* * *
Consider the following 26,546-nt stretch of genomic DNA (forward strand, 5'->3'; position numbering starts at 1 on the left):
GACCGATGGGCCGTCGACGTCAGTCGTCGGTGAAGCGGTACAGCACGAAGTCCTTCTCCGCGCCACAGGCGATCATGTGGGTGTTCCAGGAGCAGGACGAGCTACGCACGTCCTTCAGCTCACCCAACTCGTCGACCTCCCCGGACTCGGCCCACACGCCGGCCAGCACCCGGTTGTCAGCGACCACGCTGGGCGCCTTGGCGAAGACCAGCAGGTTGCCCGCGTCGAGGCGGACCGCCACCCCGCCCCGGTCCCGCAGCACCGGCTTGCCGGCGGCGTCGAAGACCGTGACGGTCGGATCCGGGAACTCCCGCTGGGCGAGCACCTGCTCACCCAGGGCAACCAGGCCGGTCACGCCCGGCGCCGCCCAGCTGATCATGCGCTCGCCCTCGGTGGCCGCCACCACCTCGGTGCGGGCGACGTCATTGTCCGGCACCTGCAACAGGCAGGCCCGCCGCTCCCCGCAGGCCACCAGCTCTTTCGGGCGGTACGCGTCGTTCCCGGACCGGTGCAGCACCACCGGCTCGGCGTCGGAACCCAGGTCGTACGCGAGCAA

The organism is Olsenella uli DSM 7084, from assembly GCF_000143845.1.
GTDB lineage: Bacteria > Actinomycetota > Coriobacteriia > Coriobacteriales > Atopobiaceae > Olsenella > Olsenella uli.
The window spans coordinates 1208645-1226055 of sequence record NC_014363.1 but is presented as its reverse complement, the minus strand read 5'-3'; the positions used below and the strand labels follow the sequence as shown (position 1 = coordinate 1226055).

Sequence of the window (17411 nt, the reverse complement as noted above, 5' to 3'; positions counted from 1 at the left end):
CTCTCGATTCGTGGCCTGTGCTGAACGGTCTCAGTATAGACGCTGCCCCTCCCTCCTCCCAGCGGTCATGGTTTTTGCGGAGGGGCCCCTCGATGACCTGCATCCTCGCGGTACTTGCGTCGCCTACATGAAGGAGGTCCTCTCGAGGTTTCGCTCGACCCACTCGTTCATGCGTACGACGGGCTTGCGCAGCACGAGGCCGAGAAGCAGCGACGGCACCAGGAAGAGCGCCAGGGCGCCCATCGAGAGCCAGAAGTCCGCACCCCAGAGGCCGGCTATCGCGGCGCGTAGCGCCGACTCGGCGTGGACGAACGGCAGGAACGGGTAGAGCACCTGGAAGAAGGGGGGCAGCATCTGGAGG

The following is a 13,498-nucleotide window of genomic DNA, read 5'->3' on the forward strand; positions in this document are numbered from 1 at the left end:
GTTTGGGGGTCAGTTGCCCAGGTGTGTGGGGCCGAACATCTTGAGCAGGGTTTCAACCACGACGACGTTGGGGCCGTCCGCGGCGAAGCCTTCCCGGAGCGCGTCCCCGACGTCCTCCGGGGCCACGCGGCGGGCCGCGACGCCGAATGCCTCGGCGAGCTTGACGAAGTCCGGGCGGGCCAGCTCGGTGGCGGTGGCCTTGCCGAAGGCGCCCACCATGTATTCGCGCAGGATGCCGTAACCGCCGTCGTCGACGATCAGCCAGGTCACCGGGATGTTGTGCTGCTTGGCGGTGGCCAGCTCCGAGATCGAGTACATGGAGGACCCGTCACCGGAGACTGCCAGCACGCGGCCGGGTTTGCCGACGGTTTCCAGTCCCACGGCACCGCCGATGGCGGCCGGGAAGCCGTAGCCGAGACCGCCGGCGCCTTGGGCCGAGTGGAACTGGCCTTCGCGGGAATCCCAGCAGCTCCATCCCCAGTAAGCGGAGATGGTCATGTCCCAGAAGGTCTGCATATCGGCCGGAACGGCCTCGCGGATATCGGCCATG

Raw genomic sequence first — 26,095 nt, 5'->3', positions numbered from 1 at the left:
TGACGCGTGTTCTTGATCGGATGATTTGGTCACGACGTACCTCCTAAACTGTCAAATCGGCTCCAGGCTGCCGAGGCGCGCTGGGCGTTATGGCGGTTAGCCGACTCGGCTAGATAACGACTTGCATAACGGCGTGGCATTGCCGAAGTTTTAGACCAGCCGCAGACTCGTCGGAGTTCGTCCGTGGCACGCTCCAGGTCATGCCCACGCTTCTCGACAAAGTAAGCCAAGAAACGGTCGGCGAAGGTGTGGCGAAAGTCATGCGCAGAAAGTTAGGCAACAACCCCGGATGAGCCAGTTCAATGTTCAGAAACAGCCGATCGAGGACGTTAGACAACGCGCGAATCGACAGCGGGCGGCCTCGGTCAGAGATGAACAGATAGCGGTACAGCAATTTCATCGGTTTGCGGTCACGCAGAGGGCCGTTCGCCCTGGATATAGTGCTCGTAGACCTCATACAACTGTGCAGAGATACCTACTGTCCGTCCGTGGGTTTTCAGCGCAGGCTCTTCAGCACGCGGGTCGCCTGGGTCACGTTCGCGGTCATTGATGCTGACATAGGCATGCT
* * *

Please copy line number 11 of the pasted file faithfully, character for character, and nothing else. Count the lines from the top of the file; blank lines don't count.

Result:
TGACGCGTGTTCTTGATCGGATGATTTGGTCACGACGTACCTCCTAAACTGTCAAATCGGCTCCAGGCTGCCGAGGCGCGCTGGGCGTTATGGCGGTTAGCCGACTCGGCTAGATAACGACTTGCATAACGGCGTGGCATTGCCGAAGTTTTAGACCAGCCGCAGACTCGTCGGAGTTCGTCCGTGGCACGCTCCAGGTCATGCCCACGCTTCTCGACAAAGTAAGCCAAGAAACGGTCGGCGAAGGTGTGGCGAAAGTCATGCGCAGAAAGTTAGGCAACAACCCCGGATGAGCCAGTTCAATGTTCAGAAACAGCCGATCGAGGACGTTAGACAACGCGCGAATCGACAGCGGGCGGCCTCGGTCAGAGATGAACAGATAGCGGTACAGCAATTTCATCGGTTTGCGGTCACGCAGAGGGCCGTTCGCCCTGGATATAGTGCTCGTAGACCTCATACAACTGTGCAGAGATACCTACTGTCCGTCCGTGGGTTTTCAGCGCAGGCTCTTCAGCACGCGGGTCGCCTGGGTCACGTTCGCGGTCATTGATGCTGACATAGGCATGCT